COLUMBUS, Ohio -

A medical device called a stimulator implant can give some people relief from chronic pain. The problem, however, is, once the device is in place, patients cannot get MRI screenings. A new type of implant may change that.

Simple trips to the mailbox and walking the dog were almost unbearable for John Garvin.

"A burning pain is probably the worst type of pain you could have,” he said.
Garvin has lived with this pain for more than 20 years. It started in his feet and traveled to his legs.

"Oh, I remember his feet sticking out of the sheets and, if I happened to accidently hit his toes, he would just yell, ‘Oh, oh,’ really loud,” said Sherry Garvin, John’s wife.

The pain was due to a peripheral neuropathy. Garvin shuffled as he walked and quickly wore out his shoe soles. Researchers at Ohio State University recommended the Sure-scan MRI neurostimulation system because Garvin would need to continue MRI scans.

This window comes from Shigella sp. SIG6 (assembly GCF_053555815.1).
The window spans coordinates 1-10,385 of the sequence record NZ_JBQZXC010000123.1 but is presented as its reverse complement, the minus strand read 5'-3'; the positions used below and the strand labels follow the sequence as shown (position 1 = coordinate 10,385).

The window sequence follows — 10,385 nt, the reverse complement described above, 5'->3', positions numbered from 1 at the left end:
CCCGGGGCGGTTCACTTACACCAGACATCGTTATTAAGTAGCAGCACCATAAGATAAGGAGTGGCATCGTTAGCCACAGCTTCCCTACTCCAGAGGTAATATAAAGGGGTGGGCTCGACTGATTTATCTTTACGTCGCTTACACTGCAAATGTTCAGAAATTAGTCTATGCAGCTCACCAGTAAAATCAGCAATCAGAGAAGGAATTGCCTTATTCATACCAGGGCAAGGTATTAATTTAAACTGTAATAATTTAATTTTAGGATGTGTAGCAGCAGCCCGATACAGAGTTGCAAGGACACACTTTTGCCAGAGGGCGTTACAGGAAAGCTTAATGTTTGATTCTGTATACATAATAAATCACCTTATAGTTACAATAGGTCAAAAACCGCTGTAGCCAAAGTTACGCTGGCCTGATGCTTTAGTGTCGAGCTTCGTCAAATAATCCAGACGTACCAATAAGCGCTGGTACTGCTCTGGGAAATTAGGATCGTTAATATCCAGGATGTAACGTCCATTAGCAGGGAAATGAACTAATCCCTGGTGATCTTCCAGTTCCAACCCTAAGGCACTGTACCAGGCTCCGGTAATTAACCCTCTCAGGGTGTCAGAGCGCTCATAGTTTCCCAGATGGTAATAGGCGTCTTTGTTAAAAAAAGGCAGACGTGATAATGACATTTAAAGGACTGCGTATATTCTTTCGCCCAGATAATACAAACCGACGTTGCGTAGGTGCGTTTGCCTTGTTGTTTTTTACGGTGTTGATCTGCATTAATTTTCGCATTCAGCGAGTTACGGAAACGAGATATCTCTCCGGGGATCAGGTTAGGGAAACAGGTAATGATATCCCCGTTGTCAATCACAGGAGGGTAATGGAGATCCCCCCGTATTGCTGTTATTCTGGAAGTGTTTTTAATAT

"What it does is it blocks the impulses going through the spinal cord to the brain,” said Dr. Milind Deogaonkar of Ohio State.

The device has a protective coating on the metal and prevents tissue burn. 

In the past, patients with stimulator implants could not have MRI screenings.

"It kind of absorbs the heat, which generates around the contacts, and spreads it over the length of the lead,” said Deogaonkar.

That allows doctors to better treat patients.

"I feel a lot better,” said Garvin.

"He sleeps with his feet under the covers,” his wife said.

Experts say the device will give millions of patients like Garvin a chance to walk through life with a little less pain, while still being able to monitor other health problems.